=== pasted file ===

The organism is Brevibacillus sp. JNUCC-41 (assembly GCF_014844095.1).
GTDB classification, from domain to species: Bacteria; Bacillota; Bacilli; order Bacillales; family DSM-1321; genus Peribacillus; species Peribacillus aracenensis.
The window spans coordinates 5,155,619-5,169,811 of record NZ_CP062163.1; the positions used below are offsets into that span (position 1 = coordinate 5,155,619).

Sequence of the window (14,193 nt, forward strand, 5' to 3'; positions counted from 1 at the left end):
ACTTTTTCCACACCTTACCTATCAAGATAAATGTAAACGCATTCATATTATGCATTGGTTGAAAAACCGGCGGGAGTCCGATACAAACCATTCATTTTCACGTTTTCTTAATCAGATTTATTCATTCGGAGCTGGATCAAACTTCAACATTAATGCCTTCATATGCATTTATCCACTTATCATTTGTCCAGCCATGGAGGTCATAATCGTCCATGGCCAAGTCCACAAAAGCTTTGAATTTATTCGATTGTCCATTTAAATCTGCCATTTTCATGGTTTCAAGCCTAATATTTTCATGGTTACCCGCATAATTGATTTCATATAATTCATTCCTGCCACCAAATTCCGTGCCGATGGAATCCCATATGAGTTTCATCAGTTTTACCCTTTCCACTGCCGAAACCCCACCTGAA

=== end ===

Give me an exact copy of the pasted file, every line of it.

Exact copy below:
The organism is Brevibacillus sp. JNUCC-41 (assembly GCF_014844095.1).
GTDB classification, from domain to species: Bacteria; Bacillota; Bacilli; order Bacillales; family DSM-1321; genus Peribacillus; species Peribacillus aracenensis.
The window spans coordinates 5,155,619-5,169,811 of record NZ_CP062163.1; the positions used below are offsets into that span (position 1 = coordinate 5,155,619).

Sequence of the window (14,193 nt, forward strand, 5' to 3'; positions counted from 1 at the left end):
ACTTTTTCCACACCTTACCTATCAAGATAAATGTAAACGCATTCATATTATGCATTGGTTGAAAAACCGGCGGGAGTCCGATACAAACCATTCATTTTCACGTTTTCTTAATCAGATTTATTCATTCGGAGCTGGATCAAACTTCAACATTAATGCCTTCATATGCATTTATCCACTTATCATTTGTCCAGCCATGGAGGTCATAATCGTCCATGGCCAAGTCCACAAAAGCTTTGAATTTATTCGATTGTCCATTTAAATCTGCCATTTTCATGGTTTCAAGCCTAATATTTTCATGGTTACCCGCATAATTGATTTCATATAATTCATTCCTGCCACCAAATTCCGTGCCGATGGAATCCCATATGAGTTTCATCAGTTTTACCCTTTCCACTGCCGAAACCCCACCTGAA